Accidental Prescription Drug Poisoning of Children on the Rise


Prescription drug use is on the rise in North America.

An increasing number of adults have five or more prescriptions, and more and more children are being accidentally poisoned by prescription drugs.

A recent Cincinnati Children’s Hospital Medical Center study showed that between 2001 and 2008, prescription drug poisoning related visits to hospital emergency departments by children aged five and under increased by 28% across the US. In fact, a child is more likely to wind up in an ER because of poisoning than a car accident. While nationwide statistics about child poisonings in Canada are not collected, the trend is probably similar here.

The drugs that are most commonly accidentally taken by young children include those used to treat juvenile diabetes, high cholesterol (statins), pain (opioids), and beta blockers used to treat cardiovascular disease, glaucoma, and migraines. Single dose pills that only have to be taken once a day often contain enough of a drug to kill or make a child seriously ill.

The most serious cases of poisoning usually involve diabetes drugs and opioids such as Oxycodone, sleep aids or sedatives like Valium or Ativan, and beta blockers. It doesn’t help that some medicines are still made to resemble candy. For example, some iron pills look like M&Ms and the heart and high blood pressure medication Verapamil is sugar coated, making them highly attractive to children.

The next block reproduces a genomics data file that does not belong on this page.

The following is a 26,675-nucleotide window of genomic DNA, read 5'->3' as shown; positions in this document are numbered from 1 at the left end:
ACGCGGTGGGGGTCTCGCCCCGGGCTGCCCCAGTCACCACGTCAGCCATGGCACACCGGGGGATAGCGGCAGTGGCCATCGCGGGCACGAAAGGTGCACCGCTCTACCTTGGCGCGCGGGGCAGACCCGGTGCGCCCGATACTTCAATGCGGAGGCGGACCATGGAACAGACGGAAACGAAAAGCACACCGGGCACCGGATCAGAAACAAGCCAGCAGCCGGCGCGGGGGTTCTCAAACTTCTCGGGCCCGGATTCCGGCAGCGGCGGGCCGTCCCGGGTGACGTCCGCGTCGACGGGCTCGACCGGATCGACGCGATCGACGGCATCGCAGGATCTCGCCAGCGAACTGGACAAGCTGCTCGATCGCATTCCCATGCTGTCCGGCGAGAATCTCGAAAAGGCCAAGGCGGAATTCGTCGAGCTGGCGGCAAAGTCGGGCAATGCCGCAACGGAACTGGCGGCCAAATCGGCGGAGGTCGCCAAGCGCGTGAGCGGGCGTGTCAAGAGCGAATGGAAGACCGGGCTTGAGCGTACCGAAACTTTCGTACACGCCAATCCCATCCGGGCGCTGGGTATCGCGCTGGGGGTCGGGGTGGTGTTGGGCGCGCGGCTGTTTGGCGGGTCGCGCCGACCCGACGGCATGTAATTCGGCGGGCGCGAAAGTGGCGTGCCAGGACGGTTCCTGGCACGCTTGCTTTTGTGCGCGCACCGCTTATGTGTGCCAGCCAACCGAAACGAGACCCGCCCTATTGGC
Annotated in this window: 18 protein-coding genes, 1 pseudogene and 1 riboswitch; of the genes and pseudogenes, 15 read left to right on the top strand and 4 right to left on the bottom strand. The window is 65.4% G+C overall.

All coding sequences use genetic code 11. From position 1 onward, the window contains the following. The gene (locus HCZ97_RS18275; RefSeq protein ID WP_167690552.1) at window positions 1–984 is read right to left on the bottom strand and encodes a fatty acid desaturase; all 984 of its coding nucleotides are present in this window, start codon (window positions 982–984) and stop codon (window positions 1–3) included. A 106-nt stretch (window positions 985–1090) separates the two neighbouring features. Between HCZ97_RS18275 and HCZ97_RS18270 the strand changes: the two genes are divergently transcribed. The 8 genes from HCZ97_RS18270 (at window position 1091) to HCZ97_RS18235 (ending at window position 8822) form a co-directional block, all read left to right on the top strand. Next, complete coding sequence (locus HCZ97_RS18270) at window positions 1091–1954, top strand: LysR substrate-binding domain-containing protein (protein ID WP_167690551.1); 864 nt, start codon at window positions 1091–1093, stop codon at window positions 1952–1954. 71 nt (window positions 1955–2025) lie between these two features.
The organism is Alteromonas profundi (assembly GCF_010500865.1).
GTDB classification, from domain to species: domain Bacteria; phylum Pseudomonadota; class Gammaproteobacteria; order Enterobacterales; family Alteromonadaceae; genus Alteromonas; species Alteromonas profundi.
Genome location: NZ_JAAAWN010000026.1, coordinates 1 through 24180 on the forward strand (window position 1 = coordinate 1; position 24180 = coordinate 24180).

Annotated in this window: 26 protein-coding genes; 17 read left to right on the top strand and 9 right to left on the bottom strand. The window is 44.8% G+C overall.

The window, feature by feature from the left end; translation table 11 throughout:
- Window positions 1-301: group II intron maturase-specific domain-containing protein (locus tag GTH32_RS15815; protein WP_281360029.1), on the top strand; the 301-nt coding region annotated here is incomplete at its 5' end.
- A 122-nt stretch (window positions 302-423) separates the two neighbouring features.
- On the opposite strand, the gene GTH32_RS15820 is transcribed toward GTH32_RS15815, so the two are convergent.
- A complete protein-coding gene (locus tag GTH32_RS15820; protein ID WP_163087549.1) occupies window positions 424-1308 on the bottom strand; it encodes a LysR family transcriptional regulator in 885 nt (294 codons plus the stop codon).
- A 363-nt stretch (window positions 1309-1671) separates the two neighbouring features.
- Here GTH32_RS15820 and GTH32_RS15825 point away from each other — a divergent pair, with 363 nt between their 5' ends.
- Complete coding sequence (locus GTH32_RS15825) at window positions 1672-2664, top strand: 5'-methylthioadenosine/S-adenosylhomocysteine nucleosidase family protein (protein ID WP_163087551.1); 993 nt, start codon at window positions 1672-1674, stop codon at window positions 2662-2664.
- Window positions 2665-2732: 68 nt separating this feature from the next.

Now, more than ever, vigilance is required around the home when there are children present. Older children who are taking drugs for attention deficit hyperactivity or obesity related diabetes or high blood pressure have to make sure that their medication is secure. Grandparents especially have to be very careful to store their medications out of reach of children. An unzipped purse left on the floor can be a recipe for disaster. Some people put all of their medications for the day in a single container, creating a cocktail that could be deadly for a child if left unattended.

It’s been said a million times, but if you are taking prescription medications, be sure to keep them out of reach of children.

Written by Randy Howden. Visit me on

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